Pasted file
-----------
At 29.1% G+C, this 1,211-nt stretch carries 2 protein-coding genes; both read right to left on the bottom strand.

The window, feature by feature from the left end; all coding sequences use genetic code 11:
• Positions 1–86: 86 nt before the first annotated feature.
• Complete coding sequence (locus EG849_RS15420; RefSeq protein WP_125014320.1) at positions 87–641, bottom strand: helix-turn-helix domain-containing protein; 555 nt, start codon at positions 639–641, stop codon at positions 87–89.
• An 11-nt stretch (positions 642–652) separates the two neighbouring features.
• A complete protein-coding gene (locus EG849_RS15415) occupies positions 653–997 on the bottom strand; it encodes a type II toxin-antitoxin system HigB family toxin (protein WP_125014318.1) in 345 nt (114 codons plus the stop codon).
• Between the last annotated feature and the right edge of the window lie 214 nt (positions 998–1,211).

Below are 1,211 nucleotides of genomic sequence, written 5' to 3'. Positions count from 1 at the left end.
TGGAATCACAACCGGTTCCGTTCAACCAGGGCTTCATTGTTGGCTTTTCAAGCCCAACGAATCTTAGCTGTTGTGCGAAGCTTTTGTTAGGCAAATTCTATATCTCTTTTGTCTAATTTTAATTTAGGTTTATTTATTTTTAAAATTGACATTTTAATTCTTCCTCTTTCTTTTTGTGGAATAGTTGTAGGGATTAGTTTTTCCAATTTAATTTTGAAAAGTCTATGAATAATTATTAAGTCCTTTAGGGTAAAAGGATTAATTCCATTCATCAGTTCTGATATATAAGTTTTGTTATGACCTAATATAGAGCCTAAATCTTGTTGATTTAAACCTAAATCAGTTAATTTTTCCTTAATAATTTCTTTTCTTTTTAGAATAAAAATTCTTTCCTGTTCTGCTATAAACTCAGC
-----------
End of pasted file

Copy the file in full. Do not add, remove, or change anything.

At 29.1% G+C, this 1,211-nt stretch carries 2 protein-coding genes; both read right to left on the bottom strand.

The window, feature by feature from the left end; all coding sequences use genetic code 11:
• Positions 1–86: 86 nt before the first annotated feature.
• Complete coding sequence (locus EG849_RS15420; RefSeq protein WP_125014320.1) at positions 87–641, bottom strand: helix-turn-helix domain-containing protein; 555 nt, start codon at positions 639–641, stop codon at positions 87–89.
• An 11-nt stretch (positions 642–652) separates the two neighbouring features.
• A complete protein-coding gene (locus EG849_RS15415) occupies positions 653–997 on the bottom strand; it encodes a type II toxin-antitoxin system HigB family toxin (protein WP_125014318.1) in 345 nt (114 codons plus the stop codon).
• Between the last annotated feature and the right edge of the window lie 214 nt (positions 998–1,211).

Below are 1,211 nucleotides of genomic sequence, written 5' to 3'. Positions count from 1 at the left end.
TGGAATCACAACCGGTTCCGTTCAACCAGGGCTTCATTGTTGGCTTTTCAAGCCCAACGAATCTTAGCTGTTGTGCGAAGCTTTTGTTAGGCAAATTCTATATCTCTTTTGTCTAATTTTAATTTAGGTTTATTTATTTTTAAAATTGACATTTTAATTCTTCCTCTTTCTTTTTGTGGAATAGTTGTAGGGATTAGTTTTTCCAATTTAATTTTGAAAAGTCTATGAATAATTATTAAGTCCTTTAGGGTAAAAGGATTAATTCCATTCATCAGTTCTGATATATAAGTTTTGTTATGACCTAATATAGAGCCTAAATCTTGTTGATTTAAACCTAAATCAGTTAATTTTTCCTTAATAATTTCTTTTCTTTTTAGAATAAAAATTCTTTCCTGTTCTGCTATAAACTCAGC